In the November 1, 1922 issue of The Red Bank Register, the following article appeared: PARTY IN SCHOOLHOUSE - Hallowe'en Festivities Enjoyed at Spring Valley Last Week - All the pupils of the Spring Valley school in Marlboro township and many of their relatives and friends attended a Hallowe'en sociable in the schoolhouse Friday night. Each person was measured and an admission fee of two cents per foot was charged. The schoolhouse was trimmed with Hallowe'en decorations. The children had a joyous time with a fish pond and grab bag from which they obtained many prizes. Miss C. Griffin, a former teacher of the school, was at the festivities and she received a royal welcome. Dancing was enjoyed with music by William Phelan and Eugene Lanzaro. Refreshments of coffee and cake were served. Ice cream and soda water were on sale. The profits of the sociable will be used to buy a victrola for the school. Robert Doyle of Colt's Neck is the present teacher.

Eugene Lanzaro was actually Ciro, who often used the name Eugene. William Phelan was Arthur Phelan's father. Arthur married Carmela (Babe) Nori. This old schoolhouse, where my father along with several of his siblings and LaMura cousins attended school, was still standing when I took these photos in 1998 with Dad.

During the many years of plowing on the farm, Ciro and my father occasionally found Indian arrowheads and other Native-American artifacts, suggesting the area had once been a large encampment, perhaps of the Lenni Lenape (the true people) who were known to have lived in Monmouth County.

Whether it was an Italian custom or just something that evolved between Petronilla and Ciro, but my father told me that Petronilla held and controlled all the money in the house. She spoke very little English. According to my father, Ciro spoke English with no accent.

Joseph and Leona LaMura and their family lived across the road from the farmhouse. Joe LaMura Jr. once told me that when he was a small boy, he could hear Ciro and Petronilla arguing from across the road. His father warned him not to go over when he heard them arguing, so, of course, he went. All of the arguments began and ended the same: Ciro would take a glass from the cupboard and place it on the table. When Ciro decided the argument was over, he would take the glass and smash it against the wall.

Petronilla died in the farmhouse on July 22, 1934 at the age of 91. The cost for her funeral and burial was $562. For reasons that have been lost in time, Ciro did not have her buried in the same plot where his wife and three sons were. Instead, she went into another plot further south in the cemetery. After Ciro died in 1944, she was removed from her grave and placed with Ciro and Louisa. Years later, Ciro's sister Carmela ("Toots") was buried in the plot that had originally held Petronilla.

During the 1930's, Ciro and his sons, Joe and Larry, and other relatives were members of the St. Joseph's Catholic Church Choir in Keyport. On April 21, 1933, the choir presented an "Oriental Comedy" entitled "Jappyland", which was enthusiastically received by a record capacity crowd. The Emperor of Jappyland was performed by Ciro. Other cast members included 6-year-old Al LaMura and his 4-year-old sister, Leona. Quoting from the article in the Matawan Journal, "Those Japanese dolls, Alfred and Leona LaMura, were just too cute for words, and little Leona's version of "Fit as a Fiddle" would put many a larger performer to envy."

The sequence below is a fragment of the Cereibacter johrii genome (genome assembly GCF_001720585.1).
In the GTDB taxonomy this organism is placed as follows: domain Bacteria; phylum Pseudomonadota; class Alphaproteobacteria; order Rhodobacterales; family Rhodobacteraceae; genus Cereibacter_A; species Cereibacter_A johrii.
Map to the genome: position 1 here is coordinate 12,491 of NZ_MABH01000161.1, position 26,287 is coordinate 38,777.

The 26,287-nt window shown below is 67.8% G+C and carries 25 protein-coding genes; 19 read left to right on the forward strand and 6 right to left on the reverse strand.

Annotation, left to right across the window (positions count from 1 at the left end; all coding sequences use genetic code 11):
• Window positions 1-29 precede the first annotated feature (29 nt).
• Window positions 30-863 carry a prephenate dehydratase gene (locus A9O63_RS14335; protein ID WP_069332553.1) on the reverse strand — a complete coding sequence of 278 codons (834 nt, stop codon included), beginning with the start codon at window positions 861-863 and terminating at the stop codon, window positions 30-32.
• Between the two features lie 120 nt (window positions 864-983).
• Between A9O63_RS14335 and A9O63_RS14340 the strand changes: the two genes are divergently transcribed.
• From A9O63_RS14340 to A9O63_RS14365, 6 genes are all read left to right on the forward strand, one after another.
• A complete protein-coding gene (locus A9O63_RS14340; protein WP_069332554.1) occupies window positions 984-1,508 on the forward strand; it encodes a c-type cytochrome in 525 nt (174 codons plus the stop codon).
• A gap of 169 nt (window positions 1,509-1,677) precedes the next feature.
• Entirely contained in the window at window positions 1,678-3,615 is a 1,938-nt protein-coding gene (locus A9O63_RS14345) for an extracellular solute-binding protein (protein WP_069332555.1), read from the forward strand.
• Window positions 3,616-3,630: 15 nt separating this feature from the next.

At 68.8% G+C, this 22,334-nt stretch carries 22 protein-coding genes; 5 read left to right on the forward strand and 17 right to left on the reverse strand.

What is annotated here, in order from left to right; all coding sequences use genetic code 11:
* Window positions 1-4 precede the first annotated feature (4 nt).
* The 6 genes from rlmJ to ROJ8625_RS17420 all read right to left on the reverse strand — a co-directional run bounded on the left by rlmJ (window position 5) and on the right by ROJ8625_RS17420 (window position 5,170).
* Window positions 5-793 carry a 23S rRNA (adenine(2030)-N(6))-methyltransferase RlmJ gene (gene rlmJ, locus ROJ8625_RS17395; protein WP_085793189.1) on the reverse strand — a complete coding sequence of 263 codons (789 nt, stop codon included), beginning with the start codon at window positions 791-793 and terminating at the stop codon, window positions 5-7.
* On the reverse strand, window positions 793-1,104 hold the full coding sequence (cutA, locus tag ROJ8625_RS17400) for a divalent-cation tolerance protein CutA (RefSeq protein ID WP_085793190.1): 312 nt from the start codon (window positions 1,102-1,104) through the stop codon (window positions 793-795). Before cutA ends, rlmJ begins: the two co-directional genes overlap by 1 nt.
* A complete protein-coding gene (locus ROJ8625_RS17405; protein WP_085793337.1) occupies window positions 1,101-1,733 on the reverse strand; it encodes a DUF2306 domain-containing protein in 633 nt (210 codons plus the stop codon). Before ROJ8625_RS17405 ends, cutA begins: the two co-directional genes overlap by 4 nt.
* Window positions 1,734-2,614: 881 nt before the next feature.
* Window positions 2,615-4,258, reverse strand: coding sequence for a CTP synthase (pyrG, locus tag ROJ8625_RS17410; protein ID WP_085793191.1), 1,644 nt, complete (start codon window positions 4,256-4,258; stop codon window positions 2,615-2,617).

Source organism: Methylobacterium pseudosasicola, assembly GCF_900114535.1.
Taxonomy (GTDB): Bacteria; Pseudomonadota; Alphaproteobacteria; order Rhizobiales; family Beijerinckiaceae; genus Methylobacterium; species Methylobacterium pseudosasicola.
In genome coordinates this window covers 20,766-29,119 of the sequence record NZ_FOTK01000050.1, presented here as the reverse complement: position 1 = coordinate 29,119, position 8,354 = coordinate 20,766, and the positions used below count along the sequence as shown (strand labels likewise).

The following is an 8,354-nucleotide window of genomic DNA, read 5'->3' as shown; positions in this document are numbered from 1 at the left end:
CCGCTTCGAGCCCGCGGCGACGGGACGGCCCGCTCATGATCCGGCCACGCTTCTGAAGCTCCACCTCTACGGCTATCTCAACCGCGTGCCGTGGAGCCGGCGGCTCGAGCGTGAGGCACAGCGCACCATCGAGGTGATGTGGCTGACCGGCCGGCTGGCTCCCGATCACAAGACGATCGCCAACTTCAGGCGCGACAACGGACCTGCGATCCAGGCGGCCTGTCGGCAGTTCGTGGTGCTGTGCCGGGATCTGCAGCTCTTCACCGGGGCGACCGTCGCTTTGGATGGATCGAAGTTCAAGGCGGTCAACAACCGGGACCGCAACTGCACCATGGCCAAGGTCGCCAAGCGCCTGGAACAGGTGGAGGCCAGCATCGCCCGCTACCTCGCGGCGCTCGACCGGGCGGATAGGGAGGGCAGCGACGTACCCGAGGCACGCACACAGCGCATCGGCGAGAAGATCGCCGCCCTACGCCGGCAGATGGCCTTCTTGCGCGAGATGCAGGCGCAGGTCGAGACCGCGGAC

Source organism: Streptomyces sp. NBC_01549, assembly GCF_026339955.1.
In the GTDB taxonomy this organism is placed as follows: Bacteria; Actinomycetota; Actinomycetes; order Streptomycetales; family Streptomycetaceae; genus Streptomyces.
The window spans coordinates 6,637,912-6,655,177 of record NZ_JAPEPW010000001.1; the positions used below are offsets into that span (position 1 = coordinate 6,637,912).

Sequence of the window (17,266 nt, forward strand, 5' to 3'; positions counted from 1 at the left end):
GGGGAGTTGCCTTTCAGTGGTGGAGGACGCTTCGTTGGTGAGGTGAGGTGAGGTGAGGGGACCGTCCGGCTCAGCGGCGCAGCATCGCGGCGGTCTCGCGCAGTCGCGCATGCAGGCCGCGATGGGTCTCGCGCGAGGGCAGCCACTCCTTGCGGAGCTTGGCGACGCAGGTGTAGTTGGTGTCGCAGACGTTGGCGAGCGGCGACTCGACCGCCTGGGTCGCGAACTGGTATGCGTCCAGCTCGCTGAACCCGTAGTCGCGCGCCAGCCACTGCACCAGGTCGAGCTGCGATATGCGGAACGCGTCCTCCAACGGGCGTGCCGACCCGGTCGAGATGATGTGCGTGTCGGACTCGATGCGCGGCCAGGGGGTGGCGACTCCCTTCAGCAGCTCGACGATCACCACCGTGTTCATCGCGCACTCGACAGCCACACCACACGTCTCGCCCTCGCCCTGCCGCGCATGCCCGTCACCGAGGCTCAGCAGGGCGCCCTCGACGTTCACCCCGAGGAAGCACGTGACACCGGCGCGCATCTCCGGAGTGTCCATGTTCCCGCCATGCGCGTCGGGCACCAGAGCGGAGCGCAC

At the choir's 8th Annual banquet and party held at the Old Dutch Tavern in January of 1938, Ciro and his sons performed solos. Ciro sang "There's a Gold Mine in the Sky", Joe sang "Rosalie", and Larry "When Irish Eyes are Smiling." Millie (LaMura) Mastellone sang "O Sole Mio." Joe and Larry's guests for the evening were their wives, Evelyn (Winans) and Phil (Dellapietro), and Millie's husband, Charles Mastellone, was there, also.

On April 13, 1940, Ciro stated on a purchase order for a new tractor and plow that his 1940 crop consisted of 47 acres of vegetables, 5 acres of barley, and 1 acre of raspberries.


-------- Eugene Lanzaro and Ann Cannizzaro --------

On January 28, 1940, Leo Brown of Morganville married Amelia Patterson of Keyport. Although these people are not on our family tree, there were two others in attendance at the wedding who had a significant impact on me (and my sister). One of Amelia's bridesmaids was 18-year-old Ann Cannizzaro, and one of the ushers, a close friend of the groom, was 26-year-old Eugene Lanzaro, my father.

A few years later, on November 28, 1942, Eugene Lanzaro married Ann Cannizzaro. Ann was born in Keyport on October 2, 1921. Her parents were Salvatore Cannizzaro (1891-1953), from Militello, Sicily and Francesca Russo (1895-1968), from Grammichele, Sicily. The wedding took place at St. Joseph's Church in Keyport. Gene's brother, Larry Lanzaro, sang several songs before the ceremony. The maid of honor was Ann's sister, Frances Cannizzaro. The bridesmaids were two more of Ann's sisters, Minnie Johnston and Kit Feldman, plus Gloria Preston and Elinor Pasino. Another sister, Lillian Cannizzaro, was junior bridesmaid. Gene's brother, Joseph Lanzaro, was best man. Ushers were Minnie's husband, Bob Johnston, Gloria's husband, Ed Preston, plus Robert LaMura and John Babrisky. Following a reception at Balbach's Auditorium in Keansburg, the newlyweds left for a honeymoon in New York. Upon their return, they took up residence at Gene's home, the family farmhouse in Morganville. Living with them would be Gene's father, Ciro Lanzaro.